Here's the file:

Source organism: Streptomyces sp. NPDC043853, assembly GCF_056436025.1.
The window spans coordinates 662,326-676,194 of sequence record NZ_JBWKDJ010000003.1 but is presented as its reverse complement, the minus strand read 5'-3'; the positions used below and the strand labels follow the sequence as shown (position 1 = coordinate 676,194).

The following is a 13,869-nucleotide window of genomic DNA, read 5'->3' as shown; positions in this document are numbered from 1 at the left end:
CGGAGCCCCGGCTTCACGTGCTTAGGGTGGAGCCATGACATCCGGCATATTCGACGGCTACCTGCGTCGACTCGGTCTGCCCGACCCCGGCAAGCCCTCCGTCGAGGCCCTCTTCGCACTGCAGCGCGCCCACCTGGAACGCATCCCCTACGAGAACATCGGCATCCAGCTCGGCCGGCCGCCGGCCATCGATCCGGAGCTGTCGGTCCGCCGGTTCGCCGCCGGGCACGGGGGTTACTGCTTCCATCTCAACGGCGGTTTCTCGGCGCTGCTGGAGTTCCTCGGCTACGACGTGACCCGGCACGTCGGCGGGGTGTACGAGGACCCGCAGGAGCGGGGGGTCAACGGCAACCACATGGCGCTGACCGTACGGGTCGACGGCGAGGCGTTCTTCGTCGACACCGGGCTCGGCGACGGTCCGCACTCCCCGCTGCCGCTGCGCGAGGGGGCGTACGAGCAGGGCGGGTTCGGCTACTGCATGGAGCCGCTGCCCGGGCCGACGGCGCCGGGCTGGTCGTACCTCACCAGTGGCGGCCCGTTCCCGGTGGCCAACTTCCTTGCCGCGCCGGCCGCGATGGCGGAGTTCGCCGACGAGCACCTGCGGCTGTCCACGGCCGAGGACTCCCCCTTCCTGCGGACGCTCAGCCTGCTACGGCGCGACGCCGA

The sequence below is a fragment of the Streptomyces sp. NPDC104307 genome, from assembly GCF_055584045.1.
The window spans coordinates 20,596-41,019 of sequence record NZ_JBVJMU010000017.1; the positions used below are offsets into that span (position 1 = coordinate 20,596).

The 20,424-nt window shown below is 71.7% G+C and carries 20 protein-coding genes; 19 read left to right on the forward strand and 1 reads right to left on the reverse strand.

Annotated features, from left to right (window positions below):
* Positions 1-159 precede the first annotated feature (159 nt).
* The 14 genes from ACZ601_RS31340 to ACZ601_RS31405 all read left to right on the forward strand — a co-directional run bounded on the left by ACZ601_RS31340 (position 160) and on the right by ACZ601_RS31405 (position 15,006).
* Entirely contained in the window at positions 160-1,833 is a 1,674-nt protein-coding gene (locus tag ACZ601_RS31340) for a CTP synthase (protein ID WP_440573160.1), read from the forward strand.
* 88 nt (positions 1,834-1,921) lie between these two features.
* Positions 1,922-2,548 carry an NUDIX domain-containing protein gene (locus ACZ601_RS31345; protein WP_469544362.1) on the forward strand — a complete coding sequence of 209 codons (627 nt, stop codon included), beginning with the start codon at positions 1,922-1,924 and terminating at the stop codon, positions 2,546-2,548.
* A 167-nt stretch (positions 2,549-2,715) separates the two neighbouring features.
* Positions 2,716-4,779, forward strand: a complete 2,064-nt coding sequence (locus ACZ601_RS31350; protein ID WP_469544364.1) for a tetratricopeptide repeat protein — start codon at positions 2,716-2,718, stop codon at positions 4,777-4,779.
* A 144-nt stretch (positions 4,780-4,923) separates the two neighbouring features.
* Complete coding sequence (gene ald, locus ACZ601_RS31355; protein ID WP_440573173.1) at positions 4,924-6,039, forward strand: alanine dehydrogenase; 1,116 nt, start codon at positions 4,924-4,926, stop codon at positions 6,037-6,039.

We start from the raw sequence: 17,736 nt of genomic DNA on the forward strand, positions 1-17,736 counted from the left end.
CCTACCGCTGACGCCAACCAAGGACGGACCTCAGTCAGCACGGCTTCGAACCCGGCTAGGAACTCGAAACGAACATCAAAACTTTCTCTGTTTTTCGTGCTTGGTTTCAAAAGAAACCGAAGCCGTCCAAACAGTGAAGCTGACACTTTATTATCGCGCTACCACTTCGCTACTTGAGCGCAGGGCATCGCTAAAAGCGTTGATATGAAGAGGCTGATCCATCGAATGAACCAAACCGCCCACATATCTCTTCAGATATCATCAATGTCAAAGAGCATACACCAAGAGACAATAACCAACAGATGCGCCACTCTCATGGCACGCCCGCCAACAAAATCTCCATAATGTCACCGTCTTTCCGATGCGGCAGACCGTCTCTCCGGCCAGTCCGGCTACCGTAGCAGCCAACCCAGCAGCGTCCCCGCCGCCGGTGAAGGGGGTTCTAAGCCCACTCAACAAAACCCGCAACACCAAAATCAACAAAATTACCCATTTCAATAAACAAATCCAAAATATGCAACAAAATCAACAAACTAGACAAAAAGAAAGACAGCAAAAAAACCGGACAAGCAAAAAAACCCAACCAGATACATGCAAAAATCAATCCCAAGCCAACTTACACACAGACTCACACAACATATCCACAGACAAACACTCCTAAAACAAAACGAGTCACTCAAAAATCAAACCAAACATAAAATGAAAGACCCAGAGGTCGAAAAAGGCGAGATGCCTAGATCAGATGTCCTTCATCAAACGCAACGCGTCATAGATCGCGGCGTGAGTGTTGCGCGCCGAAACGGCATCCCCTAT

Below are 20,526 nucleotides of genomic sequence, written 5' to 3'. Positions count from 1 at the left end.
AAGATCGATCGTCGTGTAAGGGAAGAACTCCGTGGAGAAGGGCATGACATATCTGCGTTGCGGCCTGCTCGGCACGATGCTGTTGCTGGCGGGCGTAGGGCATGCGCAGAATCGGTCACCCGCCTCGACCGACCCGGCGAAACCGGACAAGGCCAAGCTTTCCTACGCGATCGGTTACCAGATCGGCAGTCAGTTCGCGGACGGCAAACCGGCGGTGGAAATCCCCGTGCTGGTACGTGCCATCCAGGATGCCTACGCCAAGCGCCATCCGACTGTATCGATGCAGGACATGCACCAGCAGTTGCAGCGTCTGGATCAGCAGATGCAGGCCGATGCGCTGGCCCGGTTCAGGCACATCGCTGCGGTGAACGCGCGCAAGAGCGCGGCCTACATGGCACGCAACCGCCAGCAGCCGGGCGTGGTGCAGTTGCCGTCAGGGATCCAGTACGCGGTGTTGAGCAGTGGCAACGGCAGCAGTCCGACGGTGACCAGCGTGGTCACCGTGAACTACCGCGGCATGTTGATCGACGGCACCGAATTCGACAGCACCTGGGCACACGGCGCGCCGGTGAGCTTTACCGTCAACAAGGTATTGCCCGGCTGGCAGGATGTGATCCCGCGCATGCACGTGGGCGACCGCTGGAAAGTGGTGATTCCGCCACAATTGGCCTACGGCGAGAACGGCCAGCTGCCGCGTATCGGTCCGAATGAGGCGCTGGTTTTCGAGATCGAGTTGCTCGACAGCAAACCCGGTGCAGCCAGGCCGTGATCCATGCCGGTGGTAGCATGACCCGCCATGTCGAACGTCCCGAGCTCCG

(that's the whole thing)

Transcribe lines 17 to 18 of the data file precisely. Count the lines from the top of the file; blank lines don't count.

* Complete coding sequence (gene ald, locus ACZ601_RS31355; protein ID WP_440573173.1) at positions 4,924-6,039, forward strand: alanine dehydrogenase; 1,116 nt, start codon at positions 4,924-4,926, stop codon at positions 6,037-6,039.

We start from the raw sequence: 17,736 nt of genomic DNA on the forward strand, positions 1-17,736 counted from the left end.